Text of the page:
HUD Proposes Changes to the Fair Housing Act’s Disparate Impact Standard; NAHMA Requests Members Submit Feedback by September 27

HUD Proposes Changes to the Fair Housing Act’s Disparate Impact Standard; NAHMA Requests Members Submit Feedback by September 27

The proposed revision to the Fair Housing Act’s Disparate Impact Rule was published in the Federal Register for public comments. In their press release, HUD stated, “The HUD proposed disparate impact rule provides a framework for establishing legal liability for facially neutral practices that have unintended discriminatory effects on classes of persons protected under the Fair Housing Act. The rule has no impact on determinations of intentional discrimination. In its 2015 decision, the Supreme Court upheld the use of a ‘disparate impact’ theory to establish liability under the Fair Housing Act for business policies and local ordinances even if the policy or ordinance is neutral – in intent and application – if it disproportionately affects a protected class without a legally sufficient justification.”

A summary of the proposed rule is provided below. NAHMA will work with our Fair Housing Committee to formulate formal comments.  To assist in this effort, NAHMA requests all members provide feedback to NAHMA’s Government Affairs staff, Larry or Juliana, by Friday, September 27.  Members can also find previous NAHMA and Industry Colleagues’ comments to HUD, requesting an update to the disparate impact rule here.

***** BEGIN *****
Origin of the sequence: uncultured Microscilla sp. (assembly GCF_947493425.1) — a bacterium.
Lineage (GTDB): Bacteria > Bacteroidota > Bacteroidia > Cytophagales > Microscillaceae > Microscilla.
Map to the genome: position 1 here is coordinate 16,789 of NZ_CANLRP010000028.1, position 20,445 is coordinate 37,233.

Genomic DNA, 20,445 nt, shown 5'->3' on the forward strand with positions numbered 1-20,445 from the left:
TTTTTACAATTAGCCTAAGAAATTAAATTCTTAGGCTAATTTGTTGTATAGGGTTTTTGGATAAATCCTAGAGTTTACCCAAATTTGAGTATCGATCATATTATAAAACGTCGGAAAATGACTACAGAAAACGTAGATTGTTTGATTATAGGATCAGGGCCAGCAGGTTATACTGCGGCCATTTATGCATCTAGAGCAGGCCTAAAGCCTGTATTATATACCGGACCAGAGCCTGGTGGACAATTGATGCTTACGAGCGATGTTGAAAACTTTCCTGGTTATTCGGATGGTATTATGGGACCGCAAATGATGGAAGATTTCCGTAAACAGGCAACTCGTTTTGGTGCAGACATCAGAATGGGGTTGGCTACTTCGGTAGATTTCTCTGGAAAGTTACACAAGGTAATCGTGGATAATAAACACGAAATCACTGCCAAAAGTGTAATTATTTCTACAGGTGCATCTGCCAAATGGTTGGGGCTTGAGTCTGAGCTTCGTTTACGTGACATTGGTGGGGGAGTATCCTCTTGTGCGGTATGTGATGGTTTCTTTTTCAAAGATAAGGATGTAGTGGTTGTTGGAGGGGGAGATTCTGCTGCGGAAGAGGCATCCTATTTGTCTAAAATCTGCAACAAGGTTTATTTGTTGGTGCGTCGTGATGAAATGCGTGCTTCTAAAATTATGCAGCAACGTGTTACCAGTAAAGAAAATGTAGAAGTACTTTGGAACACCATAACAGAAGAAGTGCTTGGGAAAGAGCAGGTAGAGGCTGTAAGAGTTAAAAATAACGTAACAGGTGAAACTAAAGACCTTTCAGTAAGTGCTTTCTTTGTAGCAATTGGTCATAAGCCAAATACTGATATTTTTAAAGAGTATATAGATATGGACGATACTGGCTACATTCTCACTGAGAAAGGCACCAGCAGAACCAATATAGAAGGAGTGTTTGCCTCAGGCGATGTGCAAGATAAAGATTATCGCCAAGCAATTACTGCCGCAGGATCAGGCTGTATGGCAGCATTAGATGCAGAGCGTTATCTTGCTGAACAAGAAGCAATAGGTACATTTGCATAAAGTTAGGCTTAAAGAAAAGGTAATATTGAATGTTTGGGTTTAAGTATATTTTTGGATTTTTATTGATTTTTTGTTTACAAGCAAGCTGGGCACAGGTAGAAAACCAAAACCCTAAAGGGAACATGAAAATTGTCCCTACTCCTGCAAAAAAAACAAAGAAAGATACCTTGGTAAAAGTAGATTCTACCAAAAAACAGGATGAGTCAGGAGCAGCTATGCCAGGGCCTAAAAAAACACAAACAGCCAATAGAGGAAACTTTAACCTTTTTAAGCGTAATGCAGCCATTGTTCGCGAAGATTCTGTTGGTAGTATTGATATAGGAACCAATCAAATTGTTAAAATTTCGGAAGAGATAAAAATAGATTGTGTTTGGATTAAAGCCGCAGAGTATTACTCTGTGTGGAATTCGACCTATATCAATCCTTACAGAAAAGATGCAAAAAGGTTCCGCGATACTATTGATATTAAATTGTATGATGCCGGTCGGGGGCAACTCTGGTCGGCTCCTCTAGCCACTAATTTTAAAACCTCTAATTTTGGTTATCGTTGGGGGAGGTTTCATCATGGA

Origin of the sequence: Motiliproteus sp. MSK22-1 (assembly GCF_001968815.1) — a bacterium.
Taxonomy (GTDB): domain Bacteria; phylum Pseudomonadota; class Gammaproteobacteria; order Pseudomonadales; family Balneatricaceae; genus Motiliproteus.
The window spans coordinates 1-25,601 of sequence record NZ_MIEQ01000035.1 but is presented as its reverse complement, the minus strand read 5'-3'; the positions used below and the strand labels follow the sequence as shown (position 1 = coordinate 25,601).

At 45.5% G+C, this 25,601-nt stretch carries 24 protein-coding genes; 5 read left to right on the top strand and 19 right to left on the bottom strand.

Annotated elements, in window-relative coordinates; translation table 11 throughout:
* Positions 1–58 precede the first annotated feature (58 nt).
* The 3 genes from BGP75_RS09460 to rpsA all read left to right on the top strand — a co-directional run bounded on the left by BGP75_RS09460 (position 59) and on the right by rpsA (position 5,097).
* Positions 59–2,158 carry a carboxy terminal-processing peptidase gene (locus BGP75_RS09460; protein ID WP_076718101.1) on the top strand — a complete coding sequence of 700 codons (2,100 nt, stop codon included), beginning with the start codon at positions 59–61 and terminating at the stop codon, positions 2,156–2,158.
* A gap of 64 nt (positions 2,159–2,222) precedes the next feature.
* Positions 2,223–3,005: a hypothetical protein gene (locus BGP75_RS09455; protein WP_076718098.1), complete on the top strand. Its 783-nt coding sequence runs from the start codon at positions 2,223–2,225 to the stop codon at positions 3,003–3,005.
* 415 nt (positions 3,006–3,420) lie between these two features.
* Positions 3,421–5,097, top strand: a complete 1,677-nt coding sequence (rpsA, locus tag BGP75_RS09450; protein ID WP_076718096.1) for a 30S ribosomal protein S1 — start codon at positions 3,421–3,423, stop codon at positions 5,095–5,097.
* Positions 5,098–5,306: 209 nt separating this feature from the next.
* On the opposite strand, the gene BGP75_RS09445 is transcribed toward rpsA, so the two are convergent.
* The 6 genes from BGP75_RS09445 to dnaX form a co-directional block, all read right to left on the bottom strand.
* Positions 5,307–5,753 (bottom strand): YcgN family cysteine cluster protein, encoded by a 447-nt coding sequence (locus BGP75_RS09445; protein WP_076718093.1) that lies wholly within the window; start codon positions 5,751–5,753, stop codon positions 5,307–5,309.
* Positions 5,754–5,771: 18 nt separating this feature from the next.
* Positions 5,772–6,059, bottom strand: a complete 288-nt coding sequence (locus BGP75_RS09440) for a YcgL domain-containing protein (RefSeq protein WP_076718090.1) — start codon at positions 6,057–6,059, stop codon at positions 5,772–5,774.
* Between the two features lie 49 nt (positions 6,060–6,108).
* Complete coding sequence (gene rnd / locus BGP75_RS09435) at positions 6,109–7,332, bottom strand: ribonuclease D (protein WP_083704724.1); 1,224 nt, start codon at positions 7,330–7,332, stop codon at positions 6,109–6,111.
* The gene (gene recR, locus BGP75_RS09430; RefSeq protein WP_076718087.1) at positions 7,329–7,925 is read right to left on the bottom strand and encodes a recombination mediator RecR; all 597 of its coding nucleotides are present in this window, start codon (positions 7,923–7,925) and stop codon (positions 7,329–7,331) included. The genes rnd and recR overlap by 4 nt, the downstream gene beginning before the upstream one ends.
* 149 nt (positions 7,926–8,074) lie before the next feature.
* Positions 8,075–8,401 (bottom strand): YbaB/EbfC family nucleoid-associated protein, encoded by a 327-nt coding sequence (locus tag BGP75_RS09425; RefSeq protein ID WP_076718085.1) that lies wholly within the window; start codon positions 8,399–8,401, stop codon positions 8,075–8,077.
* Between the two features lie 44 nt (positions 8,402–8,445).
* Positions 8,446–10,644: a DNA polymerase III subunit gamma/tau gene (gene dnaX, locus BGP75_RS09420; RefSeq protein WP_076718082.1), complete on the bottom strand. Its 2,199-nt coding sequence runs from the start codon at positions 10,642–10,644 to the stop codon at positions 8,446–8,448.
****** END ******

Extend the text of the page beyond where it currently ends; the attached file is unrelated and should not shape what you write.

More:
Summary:

Title VIII of the Civil Rights Act of 1968, as amended (Fair Housing Act or Act), prohibits discrimination in the sale, rental, or financing of dwellings and in other housing-related activities on the basis of race, color, religion, sex, disability, familial status, or national origin. HUD has long interpreted the Act to create liability for practices with an unjustified discriminatory effect, even if those practices were not motivated by discriminatory intent. This rule proposes to amend HUD’s interpretation of the Fair Housing Act’s disparate impact standard to better reflect the Supreme Court’s 2015 ruling in Texas Department of Housing and Community Affairs v. Inclusive Communities Project, Inc., and to provide clarification regarding the application of the standard to State laws governing the business of insurance. This rule follows a June 20, 2018, advance notice of proposed rulemaking, in which HUD solicited comments on the disparate impact standard set forth in HUD’s 2013 final rule, including the disparate impact rule’s burden-shifting approach, definitions, and causation standard, and whether it required amendment to align with the decision of the Supreme Court in Inclusive Communities Project, Inc.